Electronic Arts (EA) Offering Possible 8.11% Return Over the Next 29 Calendar Days

Electronic Arts's most recent trend suggests a bullish bias. One trading opportunity on Electronic Arts is a Bull Put Spread using a strike $90.00 short put and a strike $80.00 long put offers a potential 8.11% return on risk over the next 29 calendar days. Maximum profit would be generated if the Bull Put Spread were to expire worthless, which would occur if the stock were above $90.00 by expiration. The full premium credit of $0.75 would be kept by the premium seller. The risk of $9.25 would be incurred if the stock dropped below the $80.00 long put strike price.

The 5-day moving average is moving up which suggests that the short-term momentum for Electronic Arts is bullish and the probability of a rise in share price is higher if the stock starts trending.

The 20-day moving average is moving up which suggests that the medium-term momentum for Electronic Arts is bullish.

The RSI indicator is at 53.34 level which suggests that the stock is neither overbought nor oversold at this time.

To learn how to execute such a strategy while accounting for risk and reward in the context of smart portfolio management, and see how to trade live with a successful professional trader, view more here

LATEST NEWS for Electronic Arts

Are We in an eSports Boom, or an eSports Bubble?
Mon, 18 Mar 2019 23:12:00 +0000
ESports is big business, and it's only getting bigger. At the Game Developers Conference in San Francisco, the rapidly growing industry — where the opportunities lie, and just how much it's really worth — was one of the main topics for the game enthusiasts in attendance. To date, most eSports investment, as well as revenue, has been focused primarily in the U.S. and in Asia.

EA’s Strategy behind Making Apex Legends Successful
Mon, 18 Mar 2019 19:42:08 +0000
Gaming and Social Media: Facebook, Snapchat, Twitter, and EA(Continued from Prior Part)EA launches its latest titleGaming company Electronic Arts (EA) launched its battle royale shooter game, Apex Legends, on February 4. Adopting a different

2 Reasons Take-Two Stock Is the Easy Pick to Own in the Video-Game Business
Mon, 18 Mar 2019 14:09:34 +0000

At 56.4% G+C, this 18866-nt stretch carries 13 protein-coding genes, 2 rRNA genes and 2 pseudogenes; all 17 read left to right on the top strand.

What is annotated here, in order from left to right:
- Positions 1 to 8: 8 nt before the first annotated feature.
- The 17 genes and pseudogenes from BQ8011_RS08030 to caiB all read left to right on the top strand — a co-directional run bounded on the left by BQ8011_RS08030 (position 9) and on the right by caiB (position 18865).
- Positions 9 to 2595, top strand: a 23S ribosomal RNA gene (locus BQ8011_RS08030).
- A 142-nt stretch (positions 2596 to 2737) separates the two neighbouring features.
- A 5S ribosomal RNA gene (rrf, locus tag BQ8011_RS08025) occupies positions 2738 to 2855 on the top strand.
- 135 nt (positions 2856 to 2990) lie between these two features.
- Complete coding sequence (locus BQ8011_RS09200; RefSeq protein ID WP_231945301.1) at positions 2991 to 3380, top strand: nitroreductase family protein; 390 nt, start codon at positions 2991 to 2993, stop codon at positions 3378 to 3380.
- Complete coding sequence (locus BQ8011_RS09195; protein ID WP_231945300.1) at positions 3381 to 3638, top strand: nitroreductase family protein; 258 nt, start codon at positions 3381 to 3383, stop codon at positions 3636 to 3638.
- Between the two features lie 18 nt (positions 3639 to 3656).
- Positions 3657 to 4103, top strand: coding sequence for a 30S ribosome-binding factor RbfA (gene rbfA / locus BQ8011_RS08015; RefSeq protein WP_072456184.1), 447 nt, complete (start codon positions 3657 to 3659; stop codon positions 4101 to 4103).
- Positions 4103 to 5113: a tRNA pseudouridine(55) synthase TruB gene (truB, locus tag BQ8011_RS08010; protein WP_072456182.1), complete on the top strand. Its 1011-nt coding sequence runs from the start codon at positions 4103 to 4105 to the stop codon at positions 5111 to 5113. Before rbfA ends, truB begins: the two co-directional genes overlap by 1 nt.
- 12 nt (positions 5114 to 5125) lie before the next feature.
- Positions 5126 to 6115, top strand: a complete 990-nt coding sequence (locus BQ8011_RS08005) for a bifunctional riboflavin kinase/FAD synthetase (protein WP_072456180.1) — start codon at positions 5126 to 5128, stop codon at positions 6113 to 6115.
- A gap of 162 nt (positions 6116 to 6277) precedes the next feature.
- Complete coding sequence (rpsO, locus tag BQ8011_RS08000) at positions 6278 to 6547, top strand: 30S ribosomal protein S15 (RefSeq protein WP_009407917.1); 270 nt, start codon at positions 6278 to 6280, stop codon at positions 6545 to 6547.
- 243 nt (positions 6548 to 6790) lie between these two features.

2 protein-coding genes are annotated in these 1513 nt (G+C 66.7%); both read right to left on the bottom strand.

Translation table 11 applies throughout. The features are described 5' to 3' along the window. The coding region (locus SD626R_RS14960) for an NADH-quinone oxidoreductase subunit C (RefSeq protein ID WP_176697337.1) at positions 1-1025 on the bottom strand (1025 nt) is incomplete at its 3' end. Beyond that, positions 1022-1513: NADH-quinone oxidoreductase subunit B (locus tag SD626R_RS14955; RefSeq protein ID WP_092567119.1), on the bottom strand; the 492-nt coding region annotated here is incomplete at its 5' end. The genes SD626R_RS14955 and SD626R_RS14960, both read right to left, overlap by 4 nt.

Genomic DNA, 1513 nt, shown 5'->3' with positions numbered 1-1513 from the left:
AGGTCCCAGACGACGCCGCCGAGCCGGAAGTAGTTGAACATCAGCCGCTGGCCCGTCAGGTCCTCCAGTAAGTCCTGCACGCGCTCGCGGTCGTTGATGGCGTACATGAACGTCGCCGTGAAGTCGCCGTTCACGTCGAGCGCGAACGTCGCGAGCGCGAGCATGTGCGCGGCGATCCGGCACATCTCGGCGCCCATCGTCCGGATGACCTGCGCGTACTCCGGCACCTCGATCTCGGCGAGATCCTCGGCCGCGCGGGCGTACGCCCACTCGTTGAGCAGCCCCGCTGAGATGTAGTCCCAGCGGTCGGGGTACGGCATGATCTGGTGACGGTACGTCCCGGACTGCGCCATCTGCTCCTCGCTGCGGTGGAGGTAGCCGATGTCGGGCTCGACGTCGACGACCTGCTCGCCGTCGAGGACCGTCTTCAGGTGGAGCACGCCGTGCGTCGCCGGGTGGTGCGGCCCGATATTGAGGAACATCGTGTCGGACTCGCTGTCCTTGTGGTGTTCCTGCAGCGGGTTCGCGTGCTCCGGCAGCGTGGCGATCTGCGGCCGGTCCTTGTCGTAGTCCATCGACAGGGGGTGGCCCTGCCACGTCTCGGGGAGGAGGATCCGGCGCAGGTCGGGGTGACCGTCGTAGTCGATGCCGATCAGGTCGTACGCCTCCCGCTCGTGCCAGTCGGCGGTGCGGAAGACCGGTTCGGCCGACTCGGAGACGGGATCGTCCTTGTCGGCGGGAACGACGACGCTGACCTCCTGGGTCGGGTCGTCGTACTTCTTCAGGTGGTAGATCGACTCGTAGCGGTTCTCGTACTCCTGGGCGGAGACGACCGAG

The past six months have been tough ones for video-game stocks like Take-Two Interactive Software (NASDAQ:TTWO) and Activision Blizzard (NASDAQ:ATVI).Source: Via RockstarActivision shares are off nearly 50% from their September peak, while Take-Two stock is down about 35% during the same time period. Electronic Arts (NASDAQ:EA) has lost nearly a third of its value even after rebounding strongly from December's lows. * 7 Small-Cap Stocks That Make the Grade And to be fair, much of the stocks' plunge was deserved. Most of these names were overextended by the middle of last year, and investors were shocked to see just how easily the free online game Fortnite came out of nowhere and was so disruptive to the status quo.InvestorPlace – Stock Market News, Stock Advice & Trading TipsEverything about the video-game market is fluid, though, including its stocks. This dip, however, is an opportunity to step into the smallest but arguably the best-of-breed in the business… Take-Two stock. TTWO Wins the Console Loyalty WarsTake-Two is the name behind hits like Red Dead Redemption and the Grand Theft Auto series. Although its Grand Theft Auto franchise is the most successful video-game series ever in terms of revenue, TTWO has developed many fewer games than rivals like EA and Activision.TTWO also produces distinctly different kinds of game that may be counterintuitive on the surface. However, they are great money makers.Contrary to popular belief, gaming consoles like Microsoft's (NASDAQ:MSFT) Xbox and PlayStation from Sony (NYSE:SNE) are still a big deal. Although it is true that PC gaming is growing, console-play is also still growing, and its rising tide is lifting all boats.The industry's response to the expansion of the PC-games market has largely been to attempt to be all things to all people. EA now offers subscription-based access to PC-only games via its Origin Access program, while Microsoft now enables subscribers to its Game Pass service to access PC-based games.TTWO has tiptoed down the same path too, although not as much as its competitors. Over the course of the past three quarters, 85% of its revenue came from console players.It's a detail some investors find interesting, if not outright concerning. There's a method to Take-Two's madness, though.Rather than spreading its wings too far, the company has thus far focused on what it knows it does best: making great console games.A PC version of Grand Theft Auto V was eventually released, but it wasn't a priority. Meanwhile, although there are rumors that a PC version of Red Dead Redemption 2 will be released, it also doesn't appear to be a priority for the company.The strategy is effective and positive for Take-Two stock, even if it ultimately limits the company's top line. Staying in the Good Graces of GamersMost investors who aren't avid video-game players may not realize it, but regular players will readily recognize another not-so-subtle shift in the gaming business: the advent of in-game purchases called microtransactions. The latter phenomenon has grown from being a fun and easy way to enhance game-play for a couple bucks to a full-blown profit center in and of itself.The matter reached a fever-pitched frenzy in late-2017, after EA launched a new game. Gamers quickly learned the hard way that to be able to use some of the coolest weaponry or play as some of the coolest characters required either a massive amount of playing time or $80. That's more than buying the game cost.In-game purchases haven't gone away since then. Although most game developers have pushed them less aggressively recently, they're still a problem. The industry hasn't yet seemed to figure out what's fair when it comes to in-game purchases and where gamers draw the line.Take-Two has exercised considerably more restraint than its rivals have, however. Through the first nine months of the recently-ended fiscal year, only about one-third of the company's revenue came from what TTWO described as "recurrent consumer spending." The other two-thirds was driven by selling games.For perspective, a year ago Activision Blizzard reported that it had taken in more money from microtransactions than it did from actually selling video games.Many players claim they don't like the new normal, and some vowed to boycott EA in response to what they saw as its overly aggressive microtransaction tactics. But most complainers never follow through on their promises.On the flip side, it's also quite likely that many gamers haven't complained — vocally — at all, yet gravitate toward games like Take-Two's that don't cost quite so much to make the most of and are seen as a much better value. If that's the case, it's certainly a positive attribute for Take-Two and Take-Two stockTTWO CEO Strauss Zelnick has made a point of advancing the microtransaction minimization strategy explaining last year "Are you a monetization company or are you an entertainment company? We're an entertainment company and when we get that right, everything else flows from it." The Bottom Line on Take-Two StockWhile TTWO has worked its way into the upper echelon of game-publishing outfits by being the least typical company in the business, it's not bulletproof. It suffers the same cyclical swings that its rivals and console technologies do. The recent selloff of Take-Two stock illustrates that point.Nevertheless, Take-Two seems to fare better against headwinds than its rivals, and Take-Two stock bounces back better than the shares of its rivals do when disruptions like Fortnite come down the pike.Not every investor has to own Take-Two stock. But for investors who have to own a video-gaming name, Take-Two stock is an easy name to buy and just let simmer. It's even easier to buy TTWO stock on a dip like the one it just experienced.As of this writing, James Brumley did not hold a position in any of the aforementioned securities. You can learn more about James at his site, jamesbrumley.com, or follow him on Twitter, at @jbrumley. More From InvestorPlace * 2 Toxic Pot Stocks You Should Avoid * 5 of the Best Stocks to Buy Under $10 * 7 Single-Digit P/E Stocks With Massive Upside * 7 Best Quantum Computing Stocks Trading Today Compare Brokers The post 2 Reasons Take-Two Stock Is the Easy Pick to Own in the Video-Game Business appeared first on InvestorPlace.